The complexity of boxing match-making can leave fans scratching their heads at the best of times, but occasionally a fight can take place which makes so little sense that you wonder what they’re smoking over there in the boxing world.
Deontay Wilder won the WBC heavyweight title in January 2015 after outpointing Bermane Stiverne. It was an average fight with few fireworks, although it did represent the first time that the heavy-hitting Wilder had failed to stop an opponent.
Stiverne only fought once after that fight when he laboured to a win over heavyweight gatekeeper Derric Rossy in November 2015. His second fight back will take place tonight. Against Deontay Wilder. For the WBC heavyweight title. At the Barclays Center in New York.
Wilder was originally scheduled to fight Luis Ortiz in a much anticipated clash, but following a drug test failure for the unbeaten Cuban heavyweight, the replacement being Stiverne is another indicator of how flawed boxing rankings are. You just wouldn’t get this in any other sport, an athlete getting an opportunity based on years of inactivity and nothing to deserve it.
In tennis, while a ranking is protected for a certain time, if an injury takes too long to recover, a player will tumble down the rankings. It’s the same in golf and most individual sports. Simply existing on this planet isn’t enough to be taken seriously, you actually have to work to get back to title contention. So why in boxing are we constantly faced with joke fights like this? You’ve got one of the best heavyweights in the world having to waste time in a no-win fight.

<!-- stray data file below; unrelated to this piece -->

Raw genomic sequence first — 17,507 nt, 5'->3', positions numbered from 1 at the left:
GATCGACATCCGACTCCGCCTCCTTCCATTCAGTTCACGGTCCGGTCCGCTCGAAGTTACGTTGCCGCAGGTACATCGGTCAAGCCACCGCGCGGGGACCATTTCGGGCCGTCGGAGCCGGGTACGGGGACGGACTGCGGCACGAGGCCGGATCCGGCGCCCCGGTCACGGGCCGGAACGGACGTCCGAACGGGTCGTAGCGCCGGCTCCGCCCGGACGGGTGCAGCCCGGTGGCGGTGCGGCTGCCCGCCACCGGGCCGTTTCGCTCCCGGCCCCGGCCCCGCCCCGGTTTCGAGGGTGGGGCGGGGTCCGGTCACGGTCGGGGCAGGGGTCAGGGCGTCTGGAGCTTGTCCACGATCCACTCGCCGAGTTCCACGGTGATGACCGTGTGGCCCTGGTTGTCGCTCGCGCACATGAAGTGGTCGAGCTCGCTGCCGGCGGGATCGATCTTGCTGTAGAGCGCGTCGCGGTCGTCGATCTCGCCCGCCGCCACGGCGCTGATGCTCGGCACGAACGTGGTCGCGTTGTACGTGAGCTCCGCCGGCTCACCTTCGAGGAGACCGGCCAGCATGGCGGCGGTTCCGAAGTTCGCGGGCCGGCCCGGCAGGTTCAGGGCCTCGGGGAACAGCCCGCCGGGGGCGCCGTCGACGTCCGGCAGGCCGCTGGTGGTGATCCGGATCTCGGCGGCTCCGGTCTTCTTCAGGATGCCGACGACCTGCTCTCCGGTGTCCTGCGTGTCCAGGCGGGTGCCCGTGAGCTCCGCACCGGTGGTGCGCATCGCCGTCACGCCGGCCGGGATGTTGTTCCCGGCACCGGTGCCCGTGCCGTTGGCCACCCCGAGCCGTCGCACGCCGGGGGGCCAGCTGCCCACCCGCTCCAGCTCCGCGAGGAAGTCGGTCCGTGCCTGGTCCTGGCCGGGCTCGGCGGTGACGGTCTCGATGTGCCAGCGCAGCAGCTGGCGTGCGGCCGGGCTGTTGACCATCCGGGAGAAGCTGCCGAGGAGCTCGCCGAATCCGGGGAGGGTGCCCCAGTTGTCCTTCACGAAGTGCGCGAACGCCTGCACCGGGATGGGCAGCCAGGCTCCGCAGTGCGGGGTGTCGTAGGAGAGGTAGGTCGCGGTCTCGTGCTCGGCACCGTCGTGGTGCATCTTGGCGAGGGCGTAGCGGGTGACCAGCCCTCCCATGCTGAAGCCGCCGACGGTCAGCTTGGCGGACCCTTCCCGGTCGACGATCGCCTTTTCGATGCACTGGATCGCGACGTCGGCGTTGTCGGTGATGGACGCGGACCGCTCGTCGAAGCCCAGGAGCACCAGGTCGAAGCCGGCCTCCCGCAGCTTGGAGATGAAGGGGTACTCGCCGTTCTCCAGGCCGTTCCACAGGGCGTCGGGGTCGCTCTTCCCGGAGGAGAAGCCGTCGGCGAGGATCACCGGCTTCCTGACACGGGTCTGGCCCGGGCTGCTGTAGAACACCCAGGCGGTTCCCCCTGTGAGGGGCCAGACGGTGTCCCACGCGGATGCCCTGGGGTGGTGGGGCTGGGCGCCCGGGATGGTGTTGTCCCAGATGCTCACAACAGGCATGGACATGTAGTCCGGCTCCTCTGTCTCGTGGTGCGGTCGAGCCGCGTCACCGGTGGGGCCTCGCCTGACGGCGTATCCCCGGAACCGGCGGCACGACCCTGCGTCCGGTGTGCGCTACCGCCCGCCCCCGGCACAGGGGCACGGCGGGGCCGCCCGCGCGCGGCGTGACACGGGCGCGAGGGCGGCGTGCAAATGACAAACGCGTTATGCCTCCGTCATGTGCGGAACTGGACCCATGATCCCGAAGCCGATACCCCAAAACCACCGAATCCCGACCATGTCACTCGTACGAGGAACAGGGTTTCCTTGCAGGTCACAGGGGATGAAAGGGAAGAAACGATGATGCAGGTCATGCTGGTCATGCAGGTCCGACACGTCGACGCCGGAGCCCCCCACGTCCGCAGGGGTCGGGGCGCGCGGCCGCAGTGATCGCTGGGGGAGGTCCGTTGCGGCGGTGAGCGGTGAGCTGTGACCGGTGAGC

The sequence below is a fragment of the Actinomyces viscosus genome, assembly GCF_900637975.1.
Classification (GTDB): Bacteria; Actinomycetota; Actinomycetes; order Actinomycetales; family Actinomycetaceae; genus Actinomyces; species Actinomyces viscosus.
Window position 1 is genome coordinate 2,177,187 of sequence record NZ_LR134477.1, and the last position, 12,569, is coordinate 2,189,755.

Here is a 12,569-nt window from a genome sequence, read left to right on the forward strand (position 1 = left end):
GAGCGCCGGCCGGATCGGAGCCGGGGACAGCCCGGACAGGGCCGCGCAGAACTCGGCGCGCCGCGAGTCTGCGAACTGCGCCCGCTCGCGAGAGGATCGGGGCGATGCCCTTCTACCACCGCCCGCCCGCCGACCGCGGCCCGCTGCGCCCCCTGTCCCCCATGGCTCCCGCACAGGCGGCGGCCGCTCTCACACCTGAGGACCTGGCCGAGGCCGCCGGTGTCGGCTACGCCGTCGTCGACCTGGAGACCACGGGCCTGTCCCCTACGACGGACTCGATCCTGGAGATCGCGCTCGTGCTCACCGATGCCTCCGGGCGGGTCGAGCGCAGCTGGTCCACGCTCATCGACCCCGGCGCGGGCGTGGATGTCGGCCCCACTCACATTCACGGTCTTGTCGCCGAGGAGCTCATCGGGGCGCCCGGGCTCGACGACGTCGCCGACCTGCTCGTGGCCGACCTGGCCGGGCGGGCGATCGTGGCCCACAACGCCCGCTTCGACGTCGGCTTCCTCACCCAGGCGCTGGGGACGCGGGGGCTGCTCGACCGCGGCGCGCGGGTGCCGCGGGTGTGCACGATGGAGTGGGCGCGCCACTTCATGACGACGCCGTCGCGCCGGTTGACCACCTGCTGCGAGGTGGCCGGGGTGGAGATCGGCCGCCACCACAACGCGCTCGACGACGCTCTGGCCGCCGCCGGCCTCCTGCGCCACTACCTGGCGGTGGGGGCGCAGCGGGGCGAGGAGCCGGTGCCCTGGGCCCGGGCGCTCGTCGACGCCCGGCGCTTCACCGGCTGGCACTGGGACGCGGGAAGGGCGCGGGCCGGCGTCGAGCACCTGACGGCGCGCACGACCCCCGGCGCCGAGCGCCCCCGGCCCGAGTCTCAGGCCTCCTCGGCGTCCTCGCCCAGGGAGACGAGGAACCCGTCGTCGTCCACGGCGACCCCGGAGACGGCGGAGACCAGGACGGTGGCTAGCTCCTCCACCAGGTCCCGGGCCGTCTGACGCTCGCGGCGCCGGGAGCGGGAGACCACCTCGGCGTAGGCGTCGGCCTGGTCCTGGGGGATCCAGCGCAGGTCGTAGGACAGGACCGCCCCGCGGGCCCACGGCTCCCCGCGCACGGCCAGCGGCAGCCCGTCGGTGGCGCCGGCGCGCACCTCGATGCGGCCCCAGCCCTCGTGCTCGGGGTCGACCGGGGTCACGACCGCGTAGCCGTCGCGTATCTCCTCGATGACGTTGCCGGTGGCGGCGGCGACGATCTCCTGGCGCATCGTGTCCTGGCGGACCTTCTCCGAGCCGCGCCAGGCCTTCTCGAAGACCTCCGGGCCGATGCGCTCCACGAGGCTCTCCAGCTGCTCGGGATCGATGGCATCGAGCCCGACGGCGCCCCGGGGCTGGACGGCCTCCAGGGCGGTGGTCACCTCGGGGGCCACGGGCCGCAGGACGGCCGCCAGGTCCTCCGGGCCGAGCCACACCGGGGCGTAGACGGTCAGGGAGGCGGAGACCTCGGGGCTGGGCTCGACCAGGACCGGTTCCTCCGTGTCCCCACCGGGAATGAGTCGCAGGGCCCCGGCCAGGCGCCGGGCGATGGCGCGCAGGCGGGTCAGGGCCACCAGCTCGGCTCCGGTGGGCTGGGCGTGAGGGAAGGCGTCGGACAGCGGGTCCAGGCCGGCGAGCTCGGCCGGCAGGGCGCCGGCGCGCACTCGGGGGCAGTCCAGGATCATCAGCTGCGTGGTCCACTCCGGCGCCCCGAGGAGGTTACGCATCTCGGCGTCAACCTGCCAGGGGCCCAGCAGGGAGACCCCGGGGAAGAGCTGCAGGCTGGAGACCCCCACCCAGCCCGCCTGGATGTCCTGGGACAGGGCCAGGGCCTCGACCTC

If Wilder wins, nothing happens to increase his stock. Even if he knocks out Stiverne in spectacular style, he’s beaten a guy who has fought 10 rounds in three years. And if somehow he loses, he’s just lost to an inactive 39-year-old guy he’s already beaten.
Stiverne weighed in two and a half stone heavier than Wilder, who is at his best when relatively lean in the ring. Considering Stiverne’s added weight, don’t be surprised if this fight ends in the mid rounds, and doesn’t go the distance as the first bout did.
After Anthony Joshua’s victory over Carlos Takam last weekend, Wilder will want to prove he’s still a viable opponent for Joshua, and with the two expected to finally meet in the ring next year, he’ll be looking to showcase the fearsome power which has resulted in 37 stoppages from 38 fights.
A more competitive card takes place in Monaco tonight, where Dereck Chisora aims to become European heavyweight champion once again when he fights unbeaten German Agit Kabayel. Chisora’s stock has risen since his war with Dillian Whyte towards the end of 2016, and though he lost that fight, his reputation as one of Europe’s toughest heavyweights has been enhanced.
Kabayel’s level of opposition has not been great, but sparring stories have indicated that he’s a fighter with a lot of promise, and Chisora will have to be at his best to prove he is still a viable contender at heavyweight. The Brit is the betting favourite at 2/5, with Kabayel a 6/4 underdog.
Elsewhere in Monaco, Britain’s most unheralded world champion Jamie McDonnell defends his WBA bantamweight title against Liborio Solis, Scott Quigg meets Oleg Yefimovych at bantamweight, and Dmitry Bivol and Trent Broadhurst meet for the WBA light heavyweight title.
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